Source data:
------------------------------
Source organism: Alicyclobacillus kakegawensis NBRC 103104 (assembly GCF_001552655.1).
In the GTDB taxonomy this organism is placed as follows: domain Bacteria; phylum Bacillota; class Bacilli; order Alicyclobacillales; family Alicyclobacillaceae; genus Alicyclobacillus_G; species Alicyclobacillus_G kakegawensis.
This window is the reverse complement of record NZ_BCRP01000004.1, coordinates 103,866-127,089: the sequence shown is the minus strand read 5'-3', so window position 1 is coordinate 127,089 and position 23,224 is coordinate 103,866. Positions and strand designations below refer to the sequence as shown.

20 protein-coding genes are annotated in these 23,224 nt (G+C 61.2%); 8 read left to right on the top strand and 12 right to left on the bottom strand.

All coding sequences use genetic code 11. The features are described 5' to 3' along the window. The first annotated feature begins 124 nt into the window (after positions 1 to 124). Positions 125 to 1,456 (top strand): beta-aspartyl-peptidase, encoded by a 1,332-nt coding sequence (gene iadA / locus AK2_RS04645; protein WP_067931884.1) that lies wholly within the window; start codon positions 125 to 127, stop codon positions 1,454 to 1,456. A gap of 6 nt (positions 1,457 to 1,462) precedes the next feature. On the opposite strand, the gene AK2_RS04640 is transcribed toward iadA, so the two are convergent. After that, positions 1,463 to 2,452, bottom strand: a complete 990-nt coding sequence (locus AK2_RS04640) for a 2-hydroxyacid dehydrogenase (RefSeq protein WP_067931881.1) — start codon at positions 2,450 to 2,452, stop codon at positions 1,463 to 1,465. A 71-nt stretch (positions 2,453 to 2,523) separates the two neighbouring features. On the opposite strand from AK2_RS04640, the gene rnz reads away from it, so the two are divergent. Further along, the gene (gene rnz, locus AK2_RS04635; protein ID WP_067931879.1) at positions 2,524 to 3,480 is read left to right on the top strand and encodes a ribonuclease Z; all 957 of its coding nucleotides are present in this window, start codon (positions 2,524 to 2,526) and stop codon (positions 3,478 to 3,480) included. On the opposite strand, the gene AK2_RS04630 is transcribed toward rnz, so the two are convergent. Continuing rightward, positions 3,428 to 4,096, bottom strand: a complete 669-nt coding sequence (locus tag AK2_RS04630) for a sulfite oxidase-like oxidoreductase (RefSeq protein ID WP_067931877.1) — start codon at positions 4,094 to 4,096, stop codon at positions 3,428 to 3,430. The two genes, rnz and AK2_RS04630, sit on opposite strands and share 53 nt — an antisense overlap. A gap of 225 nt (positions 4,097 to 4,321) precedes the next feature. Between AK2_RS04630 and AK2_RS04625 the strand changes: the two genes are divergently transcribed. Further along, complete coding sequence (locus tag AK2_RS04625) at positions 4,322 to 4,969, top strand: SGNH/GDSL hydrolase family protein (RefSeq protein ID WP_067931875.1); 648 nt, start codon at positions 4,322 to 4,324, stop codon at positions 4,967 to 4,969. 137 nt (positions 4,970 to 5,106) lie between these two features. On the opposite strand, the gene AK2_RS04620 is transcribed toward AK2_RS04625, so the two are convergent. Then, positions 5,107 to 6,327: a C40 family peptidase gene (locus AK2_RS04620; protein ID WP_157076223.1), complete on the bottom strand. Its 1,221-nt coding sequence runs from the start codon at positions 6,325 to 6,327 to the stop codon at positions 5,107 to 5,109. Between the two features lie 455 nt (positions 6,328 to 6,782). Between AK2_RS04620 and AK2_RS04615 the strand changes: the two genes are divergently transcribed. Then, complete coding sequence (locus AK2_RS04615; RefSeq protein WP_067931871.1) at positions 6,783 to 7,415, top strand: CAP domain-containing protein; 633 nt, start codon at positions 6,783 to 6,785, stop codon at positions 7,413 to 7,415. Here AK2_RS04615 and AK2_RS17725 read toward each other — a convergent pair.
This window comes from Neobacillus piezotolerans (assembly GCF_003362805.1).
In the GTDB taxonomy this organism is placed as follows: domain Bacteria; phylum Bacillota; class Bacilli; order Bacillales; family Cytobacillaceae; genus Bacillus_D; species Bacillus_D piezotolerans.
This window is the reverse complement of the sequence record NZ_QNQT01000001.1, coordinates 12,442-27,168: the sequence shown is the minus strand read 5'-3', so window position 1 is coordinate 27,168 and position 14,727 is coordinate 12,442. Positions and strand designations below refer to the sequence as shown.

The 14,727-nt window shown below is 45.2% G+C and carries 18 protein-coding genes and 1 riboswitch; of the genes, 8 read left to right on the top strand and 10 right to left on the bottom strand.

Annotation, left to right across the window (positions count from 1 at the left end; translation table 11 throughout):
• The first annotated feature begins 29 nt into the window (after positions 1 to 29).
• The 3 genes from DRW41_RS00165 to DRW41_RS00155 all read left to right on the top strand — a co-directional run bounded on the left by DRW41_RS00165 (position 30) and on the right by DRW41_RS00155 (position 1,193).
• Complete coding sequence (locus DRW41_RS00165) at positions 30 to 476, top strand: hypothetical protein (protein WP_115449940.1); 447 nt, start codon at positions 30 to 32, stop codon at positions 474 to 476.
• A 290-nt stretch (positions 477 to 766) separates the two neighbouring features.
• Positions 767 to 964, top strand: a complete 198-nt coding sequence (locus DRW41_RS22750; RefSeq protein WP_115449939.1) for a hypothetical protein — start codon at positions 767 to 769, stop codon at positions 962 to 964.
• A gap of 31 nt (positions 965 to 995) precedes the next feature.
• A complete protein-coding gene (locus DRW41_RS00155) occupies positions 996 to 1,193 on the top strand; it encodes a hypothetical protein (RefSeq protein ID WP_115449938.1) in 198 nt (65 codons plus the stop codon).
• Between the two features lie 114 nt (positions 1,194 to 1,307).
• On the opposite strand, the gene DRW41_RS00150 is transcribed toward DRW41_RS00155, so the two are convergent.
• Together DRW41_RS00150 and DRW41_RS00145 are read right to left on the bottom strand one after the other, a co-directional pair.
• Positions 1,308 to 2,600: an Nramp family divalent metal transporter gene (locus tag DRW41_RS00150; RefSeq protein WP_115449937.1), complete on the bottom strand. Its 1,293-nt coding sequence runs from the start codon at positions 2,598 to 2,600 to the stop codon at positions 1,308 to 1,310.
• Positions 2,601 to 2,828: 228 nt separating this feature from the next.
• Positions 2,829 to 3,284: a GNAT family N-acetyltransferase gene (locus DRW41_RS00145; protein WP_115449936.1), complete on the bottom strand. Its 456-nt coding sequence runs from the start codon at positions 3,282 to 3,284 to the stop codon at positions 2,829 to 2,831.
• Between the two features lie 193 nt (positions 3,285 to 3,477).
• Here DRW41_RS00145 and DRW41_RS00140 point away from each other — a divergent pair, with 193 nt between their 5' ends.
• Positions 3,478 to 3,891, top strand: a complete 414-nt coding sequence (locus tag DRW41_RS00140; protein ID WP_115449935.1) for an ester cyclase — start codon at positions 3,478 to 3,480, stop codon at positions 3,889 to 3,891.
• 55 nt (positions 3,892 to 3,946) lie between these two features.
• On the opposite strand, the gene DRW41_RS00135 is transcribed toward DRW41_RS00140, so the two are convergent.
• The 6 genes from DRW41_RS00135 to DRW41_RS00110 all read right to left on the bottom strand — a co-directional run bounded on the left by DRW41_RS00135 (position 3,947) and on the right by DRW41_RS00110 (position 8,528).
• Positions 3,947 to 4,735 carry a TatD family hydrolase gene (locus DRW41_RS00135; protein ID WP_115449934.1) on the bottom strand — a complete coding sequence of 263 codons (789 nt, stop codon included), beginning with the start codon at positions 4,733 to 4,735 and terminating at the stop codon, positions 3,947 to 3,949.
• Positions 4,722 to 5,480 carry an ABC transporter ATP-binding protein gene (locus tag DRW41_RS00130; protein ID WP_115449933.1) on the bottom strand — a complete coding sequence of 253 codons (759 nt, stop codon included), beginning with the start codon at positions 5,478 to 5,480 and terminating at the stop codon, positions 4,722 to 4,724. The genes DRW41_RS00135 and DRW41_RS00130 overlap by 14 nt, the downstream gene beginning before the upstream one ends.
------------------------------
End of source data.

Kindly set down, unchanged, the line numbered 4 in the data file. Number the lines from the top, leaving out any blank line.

20 protein-coding genes are annotated in these 23,224 nt (G+C 61.2%); 8 read left to right on the top strand and 12 right to left on the bottom strand.